Save money on Office 365

With all user-based software, you should do three things: Make sure you only license the users you need to See if you can use a smaller license package Consider other options
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A small business owner recently asked me what she could do to lower their spend on Office 365. At $150 per user per year for the Business Premium package (the Business series is for companies with up to 300 users), it adds up.

So, what can you do?

Well, with all user-based software, you should do three things:

  1. Make sure you only license the users you need to
  2. See if you can use a smaller license package
  3. Consider other options

Only license the real active users

Let’s start with only licensing the users you need to. Here we’ve got a few tips:

  • Shared mailboxes: In Office 365, we often see customers who use full-blown licenses for shared mailboxes. That is, info@yourcompany.com receives a full license. You don’t need to. You can create shared mailboxes at no extra cost and add the users or groups to them that need to access the content. This is a good scenario for most, and we use it extensively.
  • Remove licenses from inactive users. Did you give an external consultant a user and license, and they are no longer doing work for you? Did an employee stop? In most companies these “ghost” accounts draw 5-15% of licenses.

Use smaller packages

In Office 365 – both for small and large companies – there are many packages available. They differ vastly in price, and you should consider what features each employee really needs. The big differences are centered on the need for:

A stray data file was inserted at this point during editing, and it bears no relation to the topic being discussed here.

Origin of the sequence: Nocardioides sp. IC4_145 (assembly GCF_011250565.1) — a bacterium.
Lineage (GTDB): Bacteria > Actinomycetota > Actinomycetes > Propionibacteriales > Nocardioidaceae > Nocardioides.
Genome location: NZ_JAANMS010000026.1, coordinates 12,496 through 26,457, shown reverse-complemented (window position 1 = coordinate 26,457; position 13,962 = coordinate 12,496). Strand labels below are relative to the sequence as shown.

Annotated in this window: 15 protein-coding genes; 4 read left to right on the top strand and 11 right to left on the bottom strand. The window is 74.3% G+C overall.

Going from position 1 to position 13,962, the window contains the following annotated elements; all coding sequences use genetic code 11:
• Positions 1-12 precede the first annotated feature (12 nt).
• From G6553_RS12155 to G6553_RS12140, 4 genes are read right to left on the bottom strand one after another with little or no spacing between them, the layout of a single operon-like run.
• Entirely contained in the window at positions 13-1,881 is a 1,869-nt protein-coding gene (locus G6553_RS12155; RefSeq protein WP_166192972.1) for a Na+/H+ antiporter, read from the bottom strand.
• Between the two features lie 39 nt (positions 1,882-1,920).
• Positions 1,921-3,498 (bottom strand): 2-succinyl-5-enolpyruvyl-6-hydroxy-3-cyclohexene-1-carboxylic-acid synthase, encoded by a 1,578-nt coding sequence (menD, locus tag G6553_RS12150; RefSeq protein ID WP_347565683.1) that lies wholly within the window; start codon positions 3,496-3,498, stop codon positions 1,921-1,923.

• Installed Office applications: For many users, a web edition is enough. This is especially true for those who rarely create documents, but merely read them, or enter data. The [KS1] difference between a Microsoft 365 Business Standard (formerly Office 365 Business Premium) and Microsoft 365 Business Basic (formerly Office 365 Business Essentials) account is primarily the lack of installed office (there are others like mailbox size, but we rarely see these becoming real-world limitations in our data). The savings? $90 per user per year. That adds up.

  • Collaboration tools: Do you actually use Sharepoint, Teams, or your mailbox? Your company might use Google e-mail and collaboration tools – or Zoom, or Slack, or… it’s a long list. If all you need are the office products, you can use Microsoft 365 Apps (formerly Office 365 Business) and save $50 per user per year.

Consider other options

  • Switch to owning office software. You can still buy office, and it’s not as expensive as you might think. A Office Home & Business 2019 license is $250 without discounts. If all you use are the apps, that’s an ROI of 18 months. Limitation is you’re only allowed to install it on one device, vs 5 for the Office 365 version.
  • Switch to something else. Libreoffice? Google Docs etc.? There are other options out there. This, however, is not necessarily a simple thing to do. In the long run though, open source might be worth thinking about. We are willing to wager the cost of Office 365 is unlikely to be going down in the future..

We hope this is helpful. If you have any questions we do host free webinars

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